View Full Version : Purchasing a dump trailer and what to look for?
01-20-2009, 11:25 AM
I need a dump trailer for mulching and debris removal. I will also use it for occasional mowing, bobcat and heavy equipment transportation. I've been looking at low profile 12-14" heavy duty hydro dump trailers with slide out ramps and barn style gate. The local dealer here carries Tilman trailers. What other features should I consider? Any brands you would recommend or avoid?
01-20-2009, 04:39 PM
Take a look at Bri-Mar and Cam Superline dump traillers. They are 2 of the best in my opinion.
01-20-2009, 05:26 PM
I have a Bri-Mar and its a great dump. I use it for firewood, my leaf loader, grass, yard waste, rocks, dirt, etc. Its got 14k axles and works great.
South Florida Lawns
01-20-2009, 05:33 PM
with the dbl back doors they can be a pain to open when there is a load and has weight against the doors. A lot of dump trailers rust out if you store crap in them. The welds rust and the bottom of the box falls apart.
01-20-2009, 08:25 PM
Pj is another good brand. As far as hauling keep in mind these trailers empty weight is high. My 12' weighs 4500lbs empty, they are easy to overload. The ramps are heavy so I hope you don't need to haul the equipment too often. Also getting at the tie downs are difficult with the bed walls.
01-20-2009, 09:04 PM
Test the dump speed. Mine is like waiting for grass to grow watching it dump. SSSLLLLLLOOOOOWWWWWWWW! But it would dump 8 tons if I could fit that much in it. There is a happy medium between being able to dump a lot of weight and dumping in a timely fashion.
Make sure it is built heavy duty enough for you. I've seen some that have very few bottom supports, from the road the trailer looks great but when you look at the framework, things are lacking. You start pulling lots of weight, or loading/ unloading skids and mini-X's and you soon find out what they are capable of.
If possible, try before you buy. Some are built so the axles are farther back and more weight is carried on the truck. Good if the truck can handle it, minimizes 'road sway' if your load is back a little in the trailer.
Check to see if the brakes/ axles, etc. are common. Some NAPA stores and other auto parts stores carry the more common brakes and parts. Some off brand axles are hard to find parts for when you need to service them.
Someone mentioned the rear gate. Though it is hard to open sometimes, mine has a 3 way gate. Its great, b/c we can open barn-door style to shovel out mulch, or just chain the swinging tailgate to spread gravel, or if carrying long material we put the tailgate down like a p/u truck to give us a little more floor length.
Make sure the trailer has stake pockets to 'build up' the sides if needed. (Leaf box, taller sides for brush, etc.)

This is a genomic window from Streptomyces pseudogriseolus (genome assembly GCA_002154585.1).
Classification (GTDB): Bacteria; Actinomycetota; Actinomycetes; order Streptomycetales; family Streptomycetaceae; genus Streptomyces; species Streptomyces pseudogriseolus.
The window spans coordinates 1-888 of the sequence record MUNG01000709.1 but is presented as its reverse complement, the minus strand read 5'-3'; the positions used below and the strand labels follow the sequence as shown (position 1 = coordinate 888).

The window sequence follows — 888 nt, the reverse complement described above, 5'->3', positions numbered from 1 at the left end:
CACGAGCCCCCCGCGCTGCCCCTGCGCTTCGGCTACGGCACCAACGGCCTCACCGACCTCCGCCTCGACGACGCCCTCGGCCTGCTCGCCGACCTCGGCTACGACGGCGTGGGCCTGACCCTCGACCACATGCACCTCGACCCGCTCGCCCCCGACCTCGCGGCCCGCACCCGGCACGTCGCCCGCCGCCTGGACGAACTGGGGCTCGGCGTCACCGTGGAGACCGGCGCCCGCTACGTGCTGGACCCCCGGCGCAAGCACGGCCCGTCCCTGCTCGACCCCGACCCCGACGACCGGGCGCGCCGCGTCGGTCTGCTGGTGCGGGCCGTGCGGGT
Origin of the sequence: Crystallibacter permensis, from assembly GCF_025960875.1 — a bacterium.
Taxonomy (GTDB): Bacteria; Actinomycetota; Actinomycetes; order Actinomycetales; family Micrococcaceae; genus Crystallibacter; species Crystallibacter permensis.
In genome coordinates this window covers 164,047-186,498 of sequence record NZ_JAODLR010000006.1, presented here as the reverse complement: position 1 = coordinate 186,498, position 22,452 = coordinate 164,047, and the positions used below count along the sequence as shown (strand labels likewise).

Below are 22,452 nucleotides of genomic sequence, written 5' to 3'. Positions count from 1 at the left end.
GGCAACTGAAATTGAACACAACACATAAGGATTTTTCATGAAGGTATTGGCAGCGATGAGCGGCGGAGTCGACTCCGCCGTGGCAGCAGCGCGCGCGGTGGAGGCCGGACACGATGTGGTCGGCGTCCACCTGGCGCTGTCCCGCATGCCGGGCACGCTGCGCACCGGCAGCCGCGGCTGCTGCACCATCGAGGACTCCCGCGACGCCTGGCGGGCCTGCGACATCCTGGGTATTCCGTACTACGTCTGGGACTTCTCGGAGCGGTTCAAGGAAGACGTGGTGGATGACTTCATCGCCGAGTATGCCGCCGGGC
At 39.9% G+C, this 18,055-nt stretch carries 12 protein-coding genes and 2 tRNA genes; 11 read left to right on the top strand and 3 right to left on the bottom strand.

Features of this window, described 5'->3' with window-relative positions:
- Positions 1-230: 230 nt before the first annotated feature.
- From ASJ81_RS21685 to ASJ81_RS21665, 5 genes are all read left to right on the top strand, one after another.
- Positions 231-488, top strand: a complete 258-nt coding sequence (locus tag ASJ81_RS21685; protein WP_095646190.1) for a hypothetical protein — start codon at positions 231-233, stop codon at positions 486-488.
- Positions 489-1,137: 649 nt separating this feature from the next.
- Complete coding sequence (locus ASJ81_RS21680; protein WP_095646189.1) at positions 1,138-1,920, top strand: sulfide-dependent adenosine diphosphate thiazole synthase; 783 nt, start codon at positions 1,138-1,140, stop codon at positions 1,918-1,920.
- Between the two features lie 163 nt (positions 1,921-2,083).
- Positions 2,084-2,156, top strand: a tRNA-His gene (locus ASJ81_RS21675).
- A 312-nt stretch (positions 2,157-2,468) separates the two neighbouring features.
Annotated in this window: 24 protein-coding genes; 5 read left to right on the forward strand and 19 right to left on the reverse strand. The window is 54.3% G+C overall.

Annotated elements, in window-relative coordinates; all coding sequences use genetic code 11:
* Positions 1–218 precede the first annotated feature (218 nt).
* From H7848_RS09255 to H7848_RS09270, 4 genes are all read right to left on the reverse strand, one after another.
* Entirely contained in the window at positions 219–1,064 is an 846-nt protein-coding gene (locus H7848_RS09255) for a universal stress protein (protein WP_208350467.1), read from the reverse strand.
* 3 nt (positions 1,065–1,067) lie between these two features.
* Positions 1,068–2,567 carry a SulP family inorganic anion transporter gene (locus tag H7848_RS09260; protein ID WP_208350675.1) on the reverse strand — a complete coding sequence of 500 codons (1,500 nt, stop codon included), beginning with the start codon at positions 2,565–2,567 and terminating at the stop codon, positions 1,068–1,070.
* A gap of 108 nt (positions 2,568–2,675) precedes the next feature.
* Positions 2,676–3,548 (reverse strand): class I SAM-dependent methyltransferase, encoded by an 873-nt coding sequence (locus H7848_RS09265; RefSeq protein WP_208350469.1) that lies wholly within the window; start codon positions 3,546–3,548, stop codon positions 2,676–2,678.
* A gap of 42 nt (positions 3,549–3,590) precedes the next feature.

Definately look into having D rings or similar mounted into the floor if you intend to carry a skid or mini-x. (that was mentioned earlier, too)
Thats all I can think of right now, hope it helps.
01-20-2009, 09:06 PM
Forgot to mention, mine is a PJ.
Very well built, but heavy and dumps sssllllllloooooooooooowwwwwwwwwwww.
01-21-2009, 04:33 PM
I have a Bluewater Trailer.. thats what they call them here in Canada, but I believe they are the same as Loadtrail trailers, or PJ trailers. I believe the are one of the top trailers.. I don't know if I would change anything on it! Built real heavy duty, tie down anchors, 3 way gate, hidden slide in ramps, 14k axles, brakes on all 4 wheels... etc etc! I love it! Only down side is that it does dump fairly slow as mentioned earlier.
01-21-2009, 04:34 PM
Oh, and by the sounds of it, you'll definitely need a 7 ton (14k axles) and 12' min in length.
01-21-2009, 05:50 PM
Have a 14' bri-mar dump trailer. 12k GVWR which gives me an approximate GVWC of about 4ton. I opted for the 4" drop axles and am SOOOOO glad that I did that. First, a lot easier to get larger equipment in it like skid steers, TLB's, mini-x's, and my dingo b/c the approach angles aren't as steep. With that said if its a rainy day we have had trouble getting a tracked mini-x up the ramps cause of the angles...kept slipping on the ramps (located underneath BTW). Second, makes loading the trailer via landscape/carry-all barrels much easier since you aren't lifting as high to toss the debris in. Also, even with a 12" board in the stacke pockets our dingo can still dump a bucket of debris in it.
We've had a little over 4 ton of stone on it before and it dumps just fine...make sure the battery is fully charged though. Its an '03 and we are now starting to get the floor 'warping' due to all the use and abuse. And one of the pistons is starting to leak. We did a brake job on it last year. Other than adding the occasional oil to the reservoir and installing our 3rd battery this thing is basically no maintenance. Well, actually now that I think aobut we do go through tires every 18 months or so. With that said we use our dump trailer all the time, even through the winter.
01-21-2009, 06:49 PM
What the average cost of a 12' dump trailer in your opinion. I know they very greatly on options but what is average for the industry?
4,000 for a basic plain jane and 6,000 for a full loaded heavy duty 12'?
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